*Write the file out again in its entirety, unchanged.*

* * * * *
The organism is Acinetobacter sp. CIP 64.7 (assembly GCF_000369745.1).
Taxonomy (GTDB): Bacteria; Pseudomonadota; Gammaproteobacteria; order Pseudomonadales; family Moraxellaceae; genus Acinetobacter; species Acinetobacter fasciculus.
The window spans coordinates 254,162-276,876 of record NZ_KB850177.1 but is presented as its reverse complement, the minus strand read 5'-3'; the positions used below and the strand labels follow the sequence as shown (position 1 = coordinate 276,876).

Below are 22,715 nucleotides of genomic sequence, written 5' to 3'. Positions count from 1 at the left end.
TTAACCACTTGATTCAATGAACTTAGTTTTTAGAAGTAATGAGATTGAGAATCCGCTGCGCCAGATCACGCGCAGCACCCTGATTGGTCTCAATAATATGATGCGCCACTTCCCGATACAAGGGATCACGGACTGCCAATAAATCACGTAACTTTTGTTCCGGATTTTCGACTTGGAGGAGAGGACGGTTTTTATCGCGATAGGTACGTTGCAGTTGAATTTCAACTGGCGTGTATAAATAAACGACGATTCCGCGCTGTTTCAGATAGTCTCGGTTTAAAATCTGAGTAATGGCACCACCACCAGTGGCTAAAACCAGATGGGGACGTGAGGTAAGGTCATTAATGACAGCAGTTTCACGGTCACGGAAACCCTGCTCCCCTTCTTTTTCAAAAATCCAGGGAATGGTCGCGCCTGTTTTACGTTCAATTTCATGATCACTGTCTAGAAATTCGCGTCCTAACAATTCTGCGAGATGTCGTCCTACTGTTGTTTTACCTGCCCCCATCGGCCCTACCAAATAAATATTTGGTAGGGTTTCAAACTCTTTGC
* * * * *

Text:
The organism is Acinetobacter sp. CIP 64.7 (assembly GCF_000369745.1).
Taxonomy (GTDB): Bacteria; Pseudomonadota; Gammaproteobacteria; order Pseudomonadales; family Moraxellaceae; genus Acinetobacter; species Acinetobacter fasciculus.
The window spans coordinates 254,162-276,876 of record NZ_KB850177.1 but is presented as its reverse complement, the minus strand read 5'-3'; the positions used below and the strand labels follow the sequence as shown (position 1 = coordinate 276,876).

Below are 22,715 nucleotides of genomic sequence, written 5' to 3'. Positions count from 1 at the left end.
TTAACCACTTGATTCAATGAACTTAGTTTTTAGAAGTAATGAGATTGAGAATCCGCTGCGCCAGATCACGCGCAGCACCCTGATTGGTCTCAATAATATGATGCGCCACTTCCCGATACAAGGGATCACGGACTGCCAATAAATCACGTAACTTTTGTTCCGGATTTTCGACTTGGAGGAGAGGACGGTTTTTATCGCGATAGGTACGTTGCAGTTGAATTTCAACTGGCGTGTATAAATAAACGACGATTCCGCGCTGTTTCAGATAGTCTCGGTTTAAAATCTGAGTAATGGCACCACCACCAGTGGCTAAAACCAGATGGGGACGTGAGGTAAGGTCATTAATGACAGCAGTTTCACGGTCACGGAAACCCTGCTCCCCTTCTTTTTCAAAAATCCAGGGAATGGTCGCGCCTGTTTTACGTTCAATTTCATGATCACTGTCTAGAAATTCGCGTCCTAACAATTCTGCGAGATGTCGTCCTACTGTTGTTTTACCTGCCCCCATCGGCCCTACCAAATAAATATTTGGTAGGGTTTCAAACTCTTTGC